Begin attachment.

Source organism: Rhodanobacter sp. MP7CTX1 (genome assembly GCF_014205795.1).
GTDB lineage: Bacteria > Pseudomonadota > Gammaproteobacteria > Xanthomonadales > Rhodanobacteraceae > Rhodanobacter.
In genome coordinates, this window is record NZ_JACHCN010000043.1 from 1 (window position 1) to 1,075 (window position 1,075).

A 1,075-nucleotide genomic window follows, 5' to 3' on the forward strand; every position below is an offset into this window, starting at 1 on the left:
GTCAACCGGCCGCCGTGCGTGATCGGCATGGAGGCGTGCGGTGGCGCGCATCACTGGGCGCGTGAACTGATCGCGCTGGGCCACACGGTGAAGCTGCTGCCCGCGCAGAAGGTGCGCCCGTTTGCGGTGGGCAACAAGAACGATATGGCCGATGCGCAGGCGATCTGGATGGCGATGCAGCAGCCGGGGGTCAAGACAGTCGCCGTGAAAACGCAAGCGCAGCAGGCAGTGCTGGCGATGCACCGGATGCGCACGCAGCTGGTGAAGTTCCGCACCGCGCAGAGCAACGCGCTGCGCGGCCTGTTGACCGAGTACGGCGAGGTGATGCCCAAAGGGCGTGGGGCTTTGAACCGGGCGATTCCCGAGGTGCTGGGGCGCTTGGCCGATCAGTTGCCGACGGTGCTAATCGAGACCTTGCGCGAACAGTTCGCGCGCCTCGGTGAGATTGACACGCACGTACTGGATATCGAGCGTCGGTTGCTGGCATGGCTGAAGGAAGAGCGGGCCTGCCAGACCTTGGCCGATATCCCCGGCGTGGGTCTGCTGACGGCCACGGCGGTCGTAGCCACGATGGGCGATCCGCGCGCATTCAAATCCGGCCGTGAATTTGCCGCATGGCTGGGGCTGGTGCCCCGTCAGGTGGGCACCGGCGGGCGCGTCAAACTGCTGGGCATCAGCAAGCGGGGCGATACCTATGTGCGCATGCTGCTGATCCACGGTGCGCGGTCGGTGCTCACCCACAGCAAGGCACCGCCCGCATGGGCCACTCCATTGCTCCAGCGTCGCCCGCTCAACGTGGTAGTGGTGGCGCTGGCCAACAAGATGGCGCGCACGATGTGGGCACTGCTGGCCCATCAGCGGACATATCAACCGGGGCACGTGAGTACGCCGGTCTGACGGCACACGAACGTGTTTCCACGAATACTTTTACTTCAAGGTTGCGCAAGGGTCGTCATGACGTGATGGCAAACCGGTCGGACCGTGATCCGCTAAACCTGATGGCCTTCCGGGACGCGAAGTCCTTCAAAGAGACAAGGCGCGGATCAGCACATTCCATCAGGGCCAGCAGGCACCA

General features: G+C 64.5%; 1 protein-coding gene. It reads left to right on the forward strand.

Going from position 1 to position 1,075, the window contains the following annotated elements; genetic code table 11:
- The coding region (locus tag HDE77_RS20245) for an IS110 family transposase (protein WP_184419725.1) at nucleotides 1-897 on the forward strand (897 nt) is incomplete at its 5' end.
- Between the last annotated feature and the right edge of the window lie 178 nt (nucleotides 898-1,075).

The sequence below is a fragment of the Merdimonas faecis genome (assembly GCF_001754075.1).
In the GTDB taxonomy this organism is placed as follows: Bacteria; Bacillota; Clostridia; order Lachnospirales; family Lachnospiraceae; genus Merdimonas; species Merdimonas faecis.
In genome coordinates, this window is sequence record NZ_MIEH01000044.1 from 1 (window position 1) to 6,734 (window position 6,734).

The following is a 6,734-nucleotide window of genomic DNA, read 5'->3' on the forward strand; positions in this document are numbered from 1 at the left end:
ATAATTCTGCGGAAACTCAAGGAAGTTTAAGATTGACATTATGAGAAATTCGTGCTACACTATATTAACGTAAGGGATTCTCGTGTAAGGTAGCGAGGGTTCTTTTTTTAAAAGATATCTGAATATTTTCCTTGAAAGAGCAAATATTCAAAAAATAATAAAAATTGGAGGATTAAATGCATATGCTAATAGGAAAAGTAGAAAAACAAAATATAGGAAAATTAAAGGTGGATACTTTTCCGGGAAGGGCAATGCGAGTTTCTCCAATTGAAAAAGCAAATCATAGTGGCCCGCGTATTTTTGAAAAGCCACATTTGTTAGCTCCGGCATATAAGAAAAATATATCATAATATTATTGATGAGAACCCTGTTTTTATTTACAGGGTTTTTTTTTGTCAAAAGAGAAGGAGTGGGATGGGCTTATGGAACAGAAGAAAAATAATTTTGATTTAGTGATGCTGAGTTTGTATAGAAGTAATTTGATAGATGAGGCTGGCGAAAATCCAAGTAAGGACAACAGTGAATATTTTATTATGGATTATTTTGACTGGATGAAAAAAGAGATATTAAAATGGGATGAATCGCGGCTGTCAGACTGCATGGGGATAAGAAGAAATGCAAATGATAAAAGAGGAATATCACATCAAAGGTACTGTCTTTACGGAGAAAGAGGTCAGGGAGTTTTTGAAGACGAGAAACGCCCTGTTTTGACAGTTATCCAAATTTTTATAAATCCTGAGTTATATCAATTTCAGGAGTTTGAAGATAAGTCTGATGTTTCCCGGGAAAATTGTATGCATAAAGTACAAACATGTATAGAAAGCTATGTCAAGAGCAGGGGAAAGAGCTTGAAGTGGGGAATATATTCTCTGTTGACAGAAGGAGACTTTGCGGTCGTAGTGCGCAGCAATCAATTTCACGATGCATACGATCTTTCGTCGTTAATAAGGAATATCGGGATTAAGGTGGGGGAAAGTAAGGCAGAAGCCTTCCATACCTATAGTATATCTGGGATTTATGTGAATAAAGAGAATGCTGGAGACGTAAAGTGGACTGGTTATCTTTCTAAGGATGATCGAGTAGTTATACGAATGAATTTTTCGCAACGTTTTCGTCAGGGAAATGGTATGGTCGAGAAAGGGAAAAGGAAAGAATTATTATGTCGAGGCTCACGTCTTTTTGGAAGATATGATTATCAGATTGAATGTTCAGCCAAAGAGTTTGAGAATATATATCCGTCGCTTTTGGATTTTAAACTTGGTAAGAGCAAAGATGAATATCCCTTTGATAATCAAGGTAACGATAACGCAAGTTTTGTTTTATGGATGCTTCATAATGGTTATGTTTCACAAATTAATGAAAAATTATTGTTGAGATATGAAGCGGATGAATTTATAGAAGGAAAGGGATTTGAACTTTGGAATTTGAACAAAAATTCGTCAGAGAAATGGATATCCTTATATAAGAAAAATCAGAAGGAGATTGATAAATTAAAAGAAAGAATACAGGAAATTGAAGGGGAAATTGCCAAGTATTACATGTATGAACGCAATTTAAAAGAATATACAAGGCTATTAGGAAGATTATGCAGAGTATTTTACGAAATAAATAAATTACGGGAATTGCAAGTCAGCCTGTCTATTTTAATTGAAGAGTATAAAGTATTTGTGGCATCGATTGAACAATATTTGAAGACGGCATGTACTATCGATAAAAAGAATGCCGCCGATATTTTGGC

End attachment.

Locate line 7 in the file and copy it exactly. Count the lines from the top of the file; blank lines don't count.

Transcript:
Going from position 1 to position 1,075, the window contains the following annotated elements; genetic code table 11: